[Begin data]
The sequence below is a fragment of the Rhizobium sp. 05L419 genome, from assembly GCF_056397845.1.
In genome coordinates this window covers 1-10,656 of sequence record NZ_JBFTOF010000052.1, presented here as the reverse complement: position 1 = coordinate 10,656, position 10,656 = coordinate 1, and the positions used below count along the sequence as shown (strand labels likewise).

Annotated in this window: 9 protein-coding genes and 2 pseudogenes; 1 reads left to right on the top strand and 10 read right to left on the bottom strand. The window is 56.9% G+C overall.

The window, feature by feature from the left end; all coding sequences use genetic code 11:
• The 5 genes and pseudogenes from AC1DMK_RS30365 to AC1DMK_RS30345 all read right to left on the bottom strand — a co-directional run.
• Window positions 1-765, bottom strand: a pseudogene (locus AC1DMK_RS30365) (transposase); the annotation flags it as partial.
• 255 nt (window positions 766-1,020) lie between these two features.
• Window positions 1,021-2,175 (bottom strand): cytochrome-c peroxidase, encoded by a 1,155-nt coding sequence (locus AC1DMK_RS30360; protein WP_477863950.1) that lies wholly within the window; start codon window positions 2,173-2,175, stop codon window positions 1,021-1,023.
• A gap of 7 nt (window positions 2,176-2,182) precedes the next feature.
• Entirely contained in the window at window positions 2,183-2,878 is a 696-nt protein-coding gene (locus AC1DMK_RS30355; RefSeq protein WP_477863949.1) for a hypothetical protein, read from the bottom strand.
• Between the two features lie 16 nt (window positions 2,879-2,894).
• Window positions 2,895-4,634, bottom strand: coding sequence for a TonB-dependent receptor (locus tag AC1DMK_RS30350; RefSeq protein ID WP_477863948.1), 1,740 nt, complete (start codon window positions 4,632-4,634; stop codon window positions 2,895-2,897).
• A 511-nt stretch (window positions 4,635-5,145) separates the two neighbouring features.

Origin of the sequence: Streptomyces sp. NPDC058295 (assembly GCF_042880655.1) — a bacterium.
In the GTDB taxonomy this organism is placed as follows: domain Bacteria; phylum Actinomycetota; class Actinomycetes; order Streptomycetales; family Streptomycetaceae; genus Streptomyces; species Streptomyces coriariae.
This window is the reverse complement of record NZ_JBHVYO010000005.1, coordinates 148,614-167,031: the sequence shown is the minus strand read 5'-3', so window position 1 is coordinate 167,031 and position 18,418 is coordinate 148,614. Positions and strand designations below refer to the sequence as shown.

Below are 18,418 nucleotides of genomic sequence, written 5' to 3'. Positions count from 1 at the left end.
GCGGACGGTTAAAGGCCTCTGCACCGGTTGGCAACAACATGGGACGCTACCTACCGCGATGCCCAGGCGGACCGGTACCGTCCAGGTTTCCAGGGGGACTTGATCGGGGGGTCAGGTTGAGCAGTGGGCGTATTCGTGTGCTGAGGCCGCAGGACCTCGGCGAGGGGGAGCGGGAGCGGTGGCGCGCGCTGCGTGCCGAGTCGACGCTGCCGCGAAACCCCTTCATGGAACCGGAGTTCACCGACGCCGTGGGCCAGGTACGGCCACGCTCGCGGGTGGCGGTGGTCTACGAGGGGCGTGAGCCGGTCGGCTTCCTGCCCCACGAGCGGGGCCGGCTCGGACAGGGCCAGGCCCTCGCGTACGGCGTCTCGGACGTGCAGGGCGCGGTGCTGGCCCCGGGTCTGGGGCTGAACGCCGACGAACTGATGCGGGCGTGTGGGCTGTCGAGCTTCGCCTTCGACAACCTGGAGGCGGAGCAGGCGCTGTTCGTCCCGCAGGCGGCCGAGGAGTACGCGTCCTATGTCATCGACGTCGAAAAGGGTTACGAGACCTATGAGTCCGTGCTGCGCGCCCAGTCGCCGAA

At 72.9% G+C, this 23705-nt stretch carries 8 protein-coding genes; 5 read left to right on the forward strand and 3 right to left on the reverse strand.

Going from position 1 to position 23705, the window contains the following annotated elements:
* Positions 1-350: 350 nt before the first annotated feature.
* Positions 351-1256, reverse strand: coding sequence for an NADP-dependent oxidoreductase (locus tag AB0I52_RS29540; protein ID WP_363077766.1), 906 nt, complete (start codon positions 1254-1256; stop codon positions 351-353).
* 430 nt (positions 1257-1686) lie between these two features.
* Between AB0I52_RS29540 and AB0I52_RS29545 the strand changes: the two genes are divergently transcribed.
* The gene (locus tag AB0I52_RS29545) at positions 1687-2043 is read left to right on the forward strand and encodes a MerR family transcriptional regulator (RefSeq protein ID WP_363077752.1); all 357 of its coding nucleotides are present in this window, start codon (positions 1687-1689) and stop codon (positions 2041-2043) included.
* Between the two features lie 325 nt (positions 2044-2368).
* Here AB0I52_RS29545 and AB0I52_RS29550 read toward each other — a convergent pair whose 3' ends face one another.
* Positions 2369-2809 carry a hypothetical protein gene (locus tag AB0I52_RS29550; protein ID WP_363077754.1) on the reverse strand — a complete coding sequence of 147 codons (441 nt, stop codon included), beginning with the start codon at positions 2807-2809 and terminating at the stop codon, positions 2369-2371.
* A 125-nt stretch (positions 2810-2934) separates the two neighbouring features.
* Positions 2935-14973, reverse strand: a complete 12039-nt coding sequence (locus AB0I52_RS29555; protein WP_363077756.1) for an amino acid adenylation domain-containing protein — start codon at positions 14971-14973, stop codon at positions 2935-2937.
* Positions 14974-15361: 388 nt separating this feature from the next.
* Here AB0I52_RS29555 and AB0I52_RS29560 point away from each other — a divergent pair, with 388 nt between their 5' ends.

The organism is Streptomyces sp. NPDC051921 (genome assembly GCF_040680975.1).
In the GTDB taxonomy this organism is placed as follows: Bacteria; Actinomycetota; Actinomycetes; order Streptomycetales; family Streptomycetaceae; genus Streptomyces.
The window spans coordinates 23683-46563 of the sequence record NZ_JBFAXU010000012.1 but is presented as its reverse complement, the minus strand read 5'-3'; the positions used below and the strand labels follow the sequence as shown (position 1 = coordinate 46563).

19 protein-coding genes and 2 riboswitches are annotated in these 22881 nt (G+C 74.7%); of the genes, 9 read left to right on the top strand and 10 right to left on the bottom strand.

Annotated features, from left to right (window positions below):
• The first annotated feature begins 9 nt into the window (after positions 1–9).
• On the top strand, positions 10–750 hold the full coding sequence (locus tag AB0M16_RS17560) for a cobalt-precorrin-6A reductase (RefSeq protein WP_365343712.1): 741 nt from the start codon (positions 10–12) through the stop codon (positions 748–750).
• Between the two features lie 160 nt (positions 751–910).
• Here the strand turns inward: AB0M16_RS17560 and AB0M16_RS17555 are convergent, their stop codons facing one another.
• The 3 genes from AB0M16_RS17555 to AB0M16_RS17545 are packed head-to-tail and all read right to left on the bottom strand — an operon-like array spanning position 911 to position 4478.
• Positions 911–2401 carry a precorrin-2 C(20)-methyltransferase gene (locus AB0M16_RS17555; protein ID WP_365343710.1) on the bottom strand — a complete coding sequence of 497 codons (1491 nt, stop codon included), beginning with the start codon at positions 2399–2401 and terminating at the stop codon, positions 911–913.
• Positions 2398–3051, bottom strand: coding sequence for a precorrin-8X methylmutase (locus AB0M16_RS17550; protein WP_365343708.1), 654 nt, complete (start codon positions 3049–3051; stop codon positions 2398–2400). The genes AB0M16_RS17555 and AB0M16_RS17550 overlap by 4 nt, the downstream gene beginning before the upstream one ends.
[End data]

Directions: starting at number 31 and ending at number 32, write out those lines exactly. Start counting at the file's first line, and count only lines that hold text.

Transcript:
* Positions 14974-15361: 388 nt separating this feature from the next.
* Here AB0I52_RS29555 and AB0I52_RS29560 point away from each other — a divergent pair, with 388 nt between their 5' ends.